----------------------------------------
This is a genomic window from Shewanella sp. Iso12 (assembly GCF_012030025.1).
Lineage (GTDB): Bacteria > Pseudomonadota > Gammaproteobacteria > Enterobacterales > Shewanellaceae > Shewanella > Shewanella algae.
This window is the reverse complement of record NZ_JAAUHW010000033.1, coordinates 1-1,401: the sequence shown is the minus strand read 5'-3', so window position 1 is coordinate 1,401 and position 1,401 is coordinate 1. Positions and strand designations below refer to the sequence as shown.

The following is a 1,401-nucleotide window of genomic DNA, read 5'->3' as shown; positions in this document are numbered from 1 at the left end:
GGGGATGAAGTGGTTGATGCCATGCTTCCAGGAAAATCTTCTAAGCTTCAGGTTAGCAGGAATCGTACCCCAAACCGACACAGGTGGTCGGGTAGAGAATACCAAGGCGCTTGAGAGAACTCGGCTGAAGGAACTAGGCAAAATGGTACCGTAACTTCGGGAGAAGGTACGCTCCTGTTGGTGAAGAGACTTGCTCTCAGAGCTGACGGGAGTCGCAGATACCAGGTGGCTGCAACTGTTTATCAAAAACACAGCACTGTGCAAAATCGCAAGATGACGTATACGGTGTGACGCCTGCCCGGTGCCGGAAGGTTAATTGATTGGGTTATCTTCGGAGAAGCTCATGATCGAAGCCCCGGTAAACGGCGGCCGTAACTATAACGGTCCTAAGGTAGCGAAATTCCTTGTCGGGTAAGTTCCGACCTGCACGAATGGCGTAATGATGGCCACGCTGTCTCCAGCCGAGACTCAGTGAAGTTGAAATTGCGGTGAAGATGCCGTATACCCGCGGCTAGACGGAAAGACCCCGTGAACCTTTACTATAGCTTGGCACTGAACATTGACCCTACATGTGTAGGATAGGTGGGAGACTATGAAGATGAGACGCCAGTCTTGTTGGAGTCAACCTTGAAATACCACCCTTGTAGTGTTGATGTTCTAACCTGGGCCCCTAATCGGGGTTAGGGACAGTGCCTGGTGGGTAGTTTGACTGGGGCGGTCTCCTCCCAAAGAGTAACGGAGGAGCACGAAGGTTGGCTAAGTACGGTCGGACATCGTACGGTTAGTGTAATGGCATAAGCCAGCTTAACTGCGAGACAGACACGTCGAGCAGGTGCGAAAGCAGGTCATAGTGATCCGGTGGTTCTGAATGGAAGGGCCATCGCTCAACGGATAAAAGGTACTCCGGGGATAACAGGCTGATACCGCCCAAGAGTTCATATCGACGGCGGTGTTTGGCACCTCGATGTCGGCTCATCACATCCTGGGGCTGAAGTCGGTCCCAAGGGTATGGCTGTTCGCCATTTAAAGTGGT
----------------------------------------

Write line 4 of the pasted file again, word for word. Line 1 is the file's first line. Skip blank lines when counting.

The following is a 1,401-nucleotide window of genomic DNA, read 5'->3' as shown; positions in this document are numbered from 1 at the left end: